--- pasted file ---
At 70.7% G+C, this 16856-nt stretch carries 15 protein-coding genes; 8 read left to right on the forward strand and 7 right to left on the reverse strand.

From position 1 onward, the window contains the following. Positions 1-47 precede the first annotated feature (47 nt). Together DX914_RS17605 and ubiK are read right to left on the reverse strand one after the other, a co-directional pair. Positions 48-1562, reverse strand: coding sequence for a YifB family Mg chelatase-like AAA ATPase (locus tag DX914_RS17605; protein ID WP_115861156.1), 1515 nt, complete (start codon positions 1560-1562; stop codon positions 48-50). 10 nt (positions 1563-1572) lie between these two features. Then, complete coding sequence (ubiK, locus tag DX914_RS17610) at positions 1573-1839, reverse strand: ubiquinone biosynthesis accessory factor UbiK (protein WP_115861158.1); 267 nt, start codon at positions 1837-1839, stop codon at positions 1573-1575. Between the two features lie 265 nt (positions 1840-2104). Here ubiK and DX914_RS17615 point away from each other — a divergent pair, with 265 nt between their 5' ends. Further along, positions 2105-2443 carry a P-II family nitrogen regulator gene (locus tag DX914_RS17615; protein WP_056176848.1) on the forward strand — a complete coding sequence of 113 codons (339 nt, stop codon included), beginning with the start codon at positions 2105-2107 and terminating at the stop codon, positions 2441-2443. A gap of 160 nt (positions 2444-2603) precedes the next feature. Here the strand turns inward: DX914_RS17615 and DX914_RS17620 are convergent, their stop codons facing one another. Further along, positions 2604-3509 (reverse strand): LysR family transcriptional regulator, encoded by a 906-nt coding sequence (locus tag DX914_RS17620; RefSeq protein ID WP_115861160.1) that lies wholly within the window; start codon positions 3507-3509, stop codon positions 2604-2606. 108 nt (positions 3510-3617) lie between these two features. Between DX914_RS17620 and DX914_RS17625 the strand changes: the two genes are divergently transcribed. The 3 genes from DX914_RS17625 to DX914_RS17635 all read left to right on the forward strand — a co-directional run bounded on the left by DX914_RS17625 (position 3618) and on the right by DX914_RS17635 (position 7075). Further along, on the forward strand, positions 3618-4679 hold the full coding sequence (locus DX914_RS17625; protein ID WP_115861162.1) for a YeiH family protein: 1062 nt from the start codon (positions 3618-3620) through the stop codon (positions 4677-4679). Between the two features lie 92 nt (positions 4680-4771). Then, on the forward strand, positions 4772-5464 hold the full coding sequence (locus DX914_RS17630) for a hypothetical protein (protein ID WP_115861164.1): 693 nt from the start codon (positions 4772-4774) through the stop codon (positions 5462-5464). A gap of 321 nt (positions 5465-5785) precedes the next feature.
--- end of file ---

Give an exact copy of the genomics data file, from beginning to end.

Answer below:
At 70.7% G+C, this 16856-nt stretch carries 15 protein-coding genes; 8 read left to right on the forward strand and 7 right to left on the reverse strand.

From position 1 onward, the window contains the following. Positions 1-47 precede the first annotated feature (47 nt). Together DX914_RS17605 and ubiK are read right to left on the reverse strand one after the other, a co-directional pair. Positions 48-1562, reverse strand: coding sequence for a YifB family Mg chelatase-like AAA ATPase (locus tag DX914_RS17605; protein ID WP_115861156.1), 1515 nt, complete (start codon positions 1560-1562; stop codon positions 48-50). 10 nt (positions 1563-1572) lie between these two features. Then, complete coding sequence (ubiK, locus tag DX914_RS17610) at positions 1573-1839, reverse strand: ubiquinone biosynthesis accessory factor UbiK (protein WP_115861158.1); 267 nt, start codon at positions 1837-1839, stop codon at positions 1573-1575. Between the two features lie 265 nt (positions 1840-2104). Here ubiK and DX914_RS17615 point away from each other — a divergent pair, with 265 nt between their 5' ends. Further along, positions 2105-2443 carry a P-II family nitrogen regulator gene (locus tag DX914_RS17615; protein WP_056176848.1) on the forward strand — a complete coding sequence of 113 codons (339 nt, stop codon included), beginning with the start codon at positions 2105-2107 and terminating at the stop codon, positions 2441-2443. A gap of 160 nt (positions 2444-2603) precedes the next feature. Here the strand turns inward: DX914_RS17615 and DX914_RS17620 are convergent, their stop codons facing one another. Further along, positions 2604-3509 (reverse strand): LysR family transcriptional regulator, encoded by a 906-nt coding sequence (locus tag DX914_RS17620; RefSeq protein ID WP_115861160.1) that lies wholly within the window; start codon positions 3507-3509, stop codon positions 2604-2606. 108 nt (positions 3510-3617) lie between these two features. Between DX914_RS17620 and DX914_RS17625 the strand changes: the two genes are divergently transcribed. The 3 genes from DX914_RS17625 to DX914_RS17635 all read left to right on the forward strand — a co-directional run bounded on the left by DX914_RS17625 (position 3618) and on the right by DX914_RS17635 (position 7075). Further along, on the forward strand, positions 3618-4679 hold the full coding sequence (locus DX914_RS17625; protein ID WP_115861162.1) for a YeiH family protein: 1062 nt from the start codon (positions 3618-3620) through the stop codon (positions 4677-4679). Between the two features lie 92 nt (positions 4680-4771). Then, on the forward strand, positions 4772-5464 hold the full coding sequence (locus DX914_RS17630) for a hypothetical protein (protein ID WP_115861164.1): 693 nt from the start codon (positions 4772-4774) through the stop codon (positions 5462-5464). A gap of 321 nt (positions 5465-5785) precedes the next feature.